With Muntari’s departure, Portsmouth’s strongest area shifts from the midfield to the defense, including David James, the league’s best keeper last year. Pompey conceded just 40 goals, though James single-handedly kept anywhere from 5 to 10 more out by coming up with an incredible save of some kind. Sol Campbell is the club’s captain and heart and soul of the back four. He’s joined in the middle by the vice-captain, Sylvain Distin, who started 36 league games last season, an impressive total for a center back. Both men stand at 6’4″ and are as physical as they come, so most aerial 50-50′s played by the opposing team into the penalty area go for naught. Glen Johnson thrust himself into contention for the England national team with his play at right back, finally living up to the potential Chelsea saw originally when they signed him from West Ham a few years ago. As with Manchester City, Portsmouth’s weak link in defense is at left back. Hermann Hreiðarsson occupies the position for Pompey. He’s getting on in years (34), doesn’t offer much going forward, and can be exploited by speedy right wingers, but he doesn’t make too many mistakes.
Projected Starting Lineup (4-4-2):
CB: Campbell (captain)
CMF: Papa Bouba Diop
Portsmouth opens the season with as difficult an August as any team in the Premiership, with games at Chelsea and Everton sandwiched around Manchester United’s visit to Fratton Park. It’s the second straight year that Pompey has played those two “Big Four” giants in August; they took one point out of a possible six in the last go-around.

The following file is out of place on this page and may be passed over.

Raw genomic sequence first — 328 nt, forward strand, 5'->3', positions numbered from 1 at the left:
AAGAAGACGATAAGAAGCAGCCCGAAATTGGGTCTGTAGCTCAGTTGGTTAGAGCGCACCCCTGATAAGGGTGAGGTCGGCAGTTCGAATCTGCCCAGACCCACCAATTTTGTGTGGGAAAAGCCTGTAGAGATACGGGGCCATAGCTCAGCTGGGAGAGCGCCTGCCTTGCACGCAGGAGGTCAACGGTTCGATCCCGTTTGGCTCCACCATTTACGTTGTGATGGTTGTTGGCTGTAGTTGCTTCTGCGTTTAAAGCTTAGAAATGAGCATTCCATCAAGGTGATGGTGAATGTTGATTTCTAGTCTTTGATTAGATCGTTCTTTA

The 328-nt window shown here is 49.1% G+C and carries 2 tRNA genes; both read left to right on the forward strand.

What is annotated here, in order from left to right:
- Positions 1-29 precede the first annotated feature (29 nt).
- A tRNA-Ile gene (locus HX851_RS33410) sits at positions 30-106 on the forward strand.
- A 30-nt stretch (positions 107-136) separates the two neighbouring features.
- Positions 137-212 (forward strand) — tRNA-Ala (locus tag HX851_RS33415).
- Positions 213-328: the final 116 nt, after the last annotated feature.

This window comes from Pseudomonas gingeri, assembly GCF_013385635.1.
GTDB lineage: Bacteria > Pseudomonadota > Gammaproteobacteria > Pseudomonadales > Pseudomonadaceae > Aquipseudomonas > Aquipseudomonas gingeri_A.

September and October are no easy feats either. Portsmouth will see Manchester City (away), Tottenham (home), Aston Villa (away), and Liverpool (away) — all European participants — along with Stoke City and Fulham in must-win home games.
After that tough run to start the year, Pompey will likely have to make up ground and have a perfect opportunity to do just that in November and December. Those two months bring 10 league games, and Redknapp’s side can conceivably win 9 of those and take points from all 10. The opponents they should beat: Wigan, Hull City, Blackburn, Newcastle, West Ham (all at home), and Sunderland, West Ham, West Brom, and Bolton on the road. Each of those matches are winnable, so we’ll see how Portsmouth does.
The South Coasters have to play Liverpool, Man United, and Chelsea in a four-game stretch in February and early March, an arduous task to say the least.
Portsmouth closes out the season with another straightforward slate of fixtures. Seven of their last eight — @ Hull, West Brom, Bolton, @ Newcastle, @ Blackburn, Sunderland, and @ Wigan — should be handled without too much difficulty, and a showdown against Arsenal at Fratton Park comes the first weekend of May.
Bottom Line: In terms of net loss and gain, the Muntari-for-Crouch tradeoff won’t help or hurt Portsmouth too much. The two bring different skillsets to the table and while Muntari is probably the better player overall, Crouch adds a lot more to the front line, both directly and indirectly, with what he can do. Last season was the first that the majority of the starters had a chance to really get used to one another, and that working relationship should continue to grow in ’08-’09. This is a talented bunch, but if Redknapp feels he needs an additional piece or two in January, Gaydamak will provide the money. It’ll be interesting to see how much, if at all, the extra UEFA Cup games will affect Portsmouth’s play in the Premiership. Expect no worse than another 8th-place finish, but I could see Pompey crawl up the table a bit higher than 7th as well.
Tomorrow I’ll preview the teams just outside the top four, both of which have an eye on breaking the traditional stranglehold imposed by England’s giants.